Energy expenditure = 3.9 × VO2 (l/min) + 1.1 × VCO2 (l/min)

The exercise protocol terminated after consuming 300 kcal energy as a result of acute activity by the participants. Immediately and after 24 hours in the fasting state, 5 mL blood was taken and was sent to the laboratory to measure the plasma levels of OXA, insulin, glucose and insulin resistance. Blood samples were withdrawn into heparinized tubes containing anticoagulant citrate or EDTA 5% and gently shaken to prevent clotting. Heparinized whole blood samples were immediately centrifuged at 200 to 300 rpm in 4°C for 20 minutes. Immediately after isolation, plasma samples were stored at -80°C until measuring the variables. Glucose concentration was measured using the enzymatic colorimetric method (glucose oxidase, Pars Test, Tehran, Iran) and the Auto Analyzer Selectra 2. Insulin was measured by enzyme-linked immunosorbent assay (ELISA) using Monobind kits. OXA was also measured by ELISA using Phoenix Pharmaceutical Inc. kits. Insulin resistance was calculated using the following homeostatic model assessment-insulin resistance (HOMA-IR) formula (18).

Equation 1.

3.1. Statistical Analysis

Statistical analysis with respect to default parametric tests was performed using analysis of variance with repeated measures and Bonferroni post-hoc tests to evaluate the changes before, immediately after, and 24 hours after. These statistical tests were performed using statistical package for social science (SPSS) 22.0 for windows. A significant change was accepted at P ≤ 0.05.

4. Results

Anthropometric, physiological, and physical composition of the participants are shown in Table 1. The plasma levels of insulin and insulin resistance before, immediately after, and 24 hours after the aerobic exercise in control and experimental groups are presented in Table 2. There were no significant change in the levels of insulin and insulin resistance before, immediately after, and 24 hours after acute aerobic exercise in the two studied groups.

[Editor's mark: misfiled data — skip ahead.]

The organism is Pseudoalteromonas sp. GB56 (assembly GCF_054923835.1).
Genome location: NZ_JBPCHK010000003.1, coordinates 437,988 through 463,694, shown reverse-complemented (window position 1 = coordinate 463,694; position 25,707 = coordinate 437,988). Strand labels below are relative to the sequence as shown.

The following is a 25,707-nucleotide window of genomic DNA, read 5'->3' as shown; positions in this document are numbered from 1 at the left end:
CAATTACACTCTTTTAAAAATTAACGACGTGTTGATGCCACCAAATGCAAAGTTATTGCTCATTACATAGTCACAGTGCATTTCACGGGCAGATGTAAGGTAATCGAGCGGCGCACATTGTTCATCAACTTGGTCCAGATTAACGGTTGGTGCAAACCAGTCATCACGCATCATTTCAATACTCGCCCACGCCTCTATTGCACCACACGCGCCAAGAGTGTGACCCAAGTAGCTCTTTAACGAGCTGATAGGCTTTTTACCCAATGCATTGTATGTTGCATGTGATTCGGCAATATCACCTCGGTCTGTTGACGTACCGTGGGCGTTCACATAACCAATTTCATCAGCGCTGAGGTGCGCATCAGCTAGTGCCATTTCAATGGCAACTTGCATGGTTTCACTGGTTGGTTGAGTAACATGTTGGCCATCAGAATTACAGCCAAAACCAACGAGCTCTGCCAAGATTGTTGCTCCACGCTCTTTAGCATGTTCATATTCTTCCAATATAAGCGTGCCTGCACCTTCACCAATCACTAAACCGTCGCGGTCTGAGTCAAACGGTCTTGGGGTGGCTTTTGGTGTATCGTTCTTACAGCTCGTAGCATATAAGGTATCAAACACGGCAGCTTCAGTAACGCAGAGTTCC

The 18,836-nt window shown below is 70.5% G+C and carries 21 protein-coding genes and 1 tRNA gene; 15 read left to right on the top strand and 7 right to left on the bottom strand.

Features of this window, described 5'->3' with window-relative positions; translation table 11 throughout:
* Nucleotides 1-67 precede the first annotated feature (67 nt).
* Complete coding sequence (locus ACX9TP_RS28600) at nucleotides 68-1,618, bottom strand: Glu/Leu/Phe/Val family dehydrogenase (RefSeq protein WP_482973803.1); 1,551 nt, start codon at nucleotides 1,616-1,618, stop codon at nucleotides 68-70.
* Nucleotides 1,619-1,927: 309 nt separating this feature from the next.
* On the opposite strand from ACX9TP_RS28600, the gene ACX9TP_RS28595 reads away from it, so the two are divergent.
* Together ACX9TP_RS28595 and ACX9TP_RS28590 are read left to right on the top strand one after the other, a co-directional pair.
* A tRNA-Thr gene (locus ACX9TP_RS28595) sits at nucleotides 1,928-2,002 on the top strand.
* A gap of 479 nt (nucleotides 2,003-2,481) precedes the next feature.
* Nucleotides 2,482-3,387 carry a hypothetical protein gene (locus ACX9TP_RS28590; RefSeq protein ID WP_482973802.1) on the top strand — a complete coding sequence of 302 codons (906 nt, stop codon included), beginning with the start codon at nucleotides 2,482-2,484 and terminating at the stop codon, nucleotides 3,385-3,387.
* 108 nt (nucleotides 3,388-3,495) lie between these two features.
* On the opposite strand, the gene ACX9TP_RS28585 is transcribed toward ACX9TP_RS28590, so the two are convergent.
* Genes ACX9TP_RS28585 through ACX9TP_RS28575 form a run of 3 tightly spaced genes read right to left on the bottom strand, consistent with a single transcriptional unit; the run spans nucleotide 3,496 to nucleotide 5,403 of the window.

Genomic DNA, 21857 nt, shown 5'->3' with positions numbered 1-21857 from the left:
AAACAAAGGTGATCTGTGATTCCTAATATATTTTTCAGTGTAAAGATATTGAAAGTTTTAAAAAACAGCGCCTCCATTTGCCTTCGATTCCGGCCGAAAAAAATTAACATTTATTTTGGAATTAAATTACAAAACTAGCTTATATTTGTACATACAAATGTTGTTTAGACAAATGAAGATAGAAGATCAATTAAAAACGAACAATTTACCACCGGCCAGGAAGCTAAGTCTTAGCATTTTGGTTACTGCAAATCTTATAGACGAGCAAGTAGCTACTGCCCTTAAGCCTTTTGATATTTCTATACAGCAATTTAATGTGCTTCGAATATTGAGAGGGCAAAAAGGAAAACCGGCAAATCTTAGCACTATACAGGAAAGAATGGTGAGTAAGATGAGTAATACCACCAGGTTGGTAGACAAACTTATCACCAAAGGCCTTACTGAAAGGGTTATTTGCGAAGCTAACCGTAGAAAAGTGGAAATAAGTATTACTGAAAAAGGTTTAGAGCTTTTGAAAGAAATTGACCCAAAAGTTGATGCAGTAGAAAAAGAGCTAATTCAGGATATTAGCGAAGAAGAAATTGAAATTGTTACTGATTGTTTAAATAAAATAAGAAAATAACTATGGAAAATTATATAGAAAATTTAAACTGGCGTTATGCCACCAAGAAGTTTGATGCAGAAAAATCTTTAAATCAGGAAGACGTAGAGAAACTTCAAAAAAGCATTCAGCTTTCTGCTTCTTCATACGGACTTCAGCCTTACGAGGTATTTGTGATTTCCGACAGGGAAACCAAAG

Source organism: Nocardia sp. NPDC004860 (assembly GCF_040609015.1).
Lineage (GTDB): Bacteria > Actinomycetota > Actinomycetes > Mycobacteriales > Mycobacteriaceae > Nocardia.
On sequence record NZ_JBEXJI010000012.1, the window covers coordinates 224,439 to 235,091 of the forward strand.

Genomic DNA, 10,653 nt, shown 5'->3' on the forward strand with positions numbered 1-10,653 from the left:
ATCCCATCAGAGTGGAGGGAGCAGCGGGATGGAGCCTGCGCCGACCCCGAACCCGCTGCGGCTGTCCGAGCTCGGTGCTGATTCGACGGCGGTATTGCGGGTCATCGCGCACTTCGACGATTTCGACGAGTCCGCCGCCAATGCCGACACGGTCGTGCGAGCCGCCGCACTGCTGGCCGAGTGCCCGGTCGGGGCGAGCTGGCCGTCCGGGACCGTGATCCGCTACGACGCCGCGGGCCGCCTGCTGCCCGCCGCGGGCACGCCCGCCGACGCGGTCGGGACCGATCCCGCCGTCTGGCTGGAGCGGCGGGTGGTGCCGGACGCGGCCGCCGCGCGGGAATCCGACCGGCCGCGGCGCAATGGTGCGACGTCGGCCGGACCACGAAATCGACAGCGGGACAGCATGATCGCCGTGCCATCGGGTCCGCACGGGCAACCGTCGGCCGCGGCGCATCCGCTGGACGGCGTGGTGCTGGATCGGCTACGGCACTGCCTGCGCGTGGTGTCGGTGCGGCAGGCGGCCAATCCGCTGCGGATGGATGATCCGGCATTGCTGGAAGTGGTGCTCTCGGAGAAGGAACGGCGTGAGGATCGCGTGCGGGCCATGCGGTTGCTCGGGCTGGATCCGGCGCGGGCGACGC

Table 1. Anthropometric, Physiological, and Physical Composition of the Participantsa
VariablesGroups
ControlExperimental
Age, y46.60 ± 5.4244.20 ± 3.70
Height, cm174.98 ± 6.39179.00 ± 5.03
Weight, kg79.30 ± 6.3582.53 ± 5.47
Fat, %25.82 ± 3.8223.27 ± 3.34
BMI, kg/m226.02 ± 2.0224.81 ± 2.76
Waist-hip ratio, m0.96 ± 1.120.94 ± 2.33
VO2max,mL/kg/min35.09 ± 4.0737.09 ± 3.03

aData are presented as mean ± SD.

Table 2. Plasma Levels of Insulin and Insulin Resistance Before, Immediately After, and 24 Hours After Exercisea,b
VariablesSampling Time
BeforeImmediately AfterAfter 24 Hours
Insulin, Mu/l
Control group13.72 ± 0.8113.90 ± 0.7713.61 ± 0.80
Experimental group10.46 ± 2.2510.28 ± 1.2410.78 ± 2.21
Insulin resistance
Control group5.64 ± 0.665.73 ± 0.845.11 ± 1.44
Experimental group4.26 ± 1.063.59 ± 0.574.21 ± 1.48

aAll differences are insignificant (P > 0.05).

bData are expressed as mean ± SD.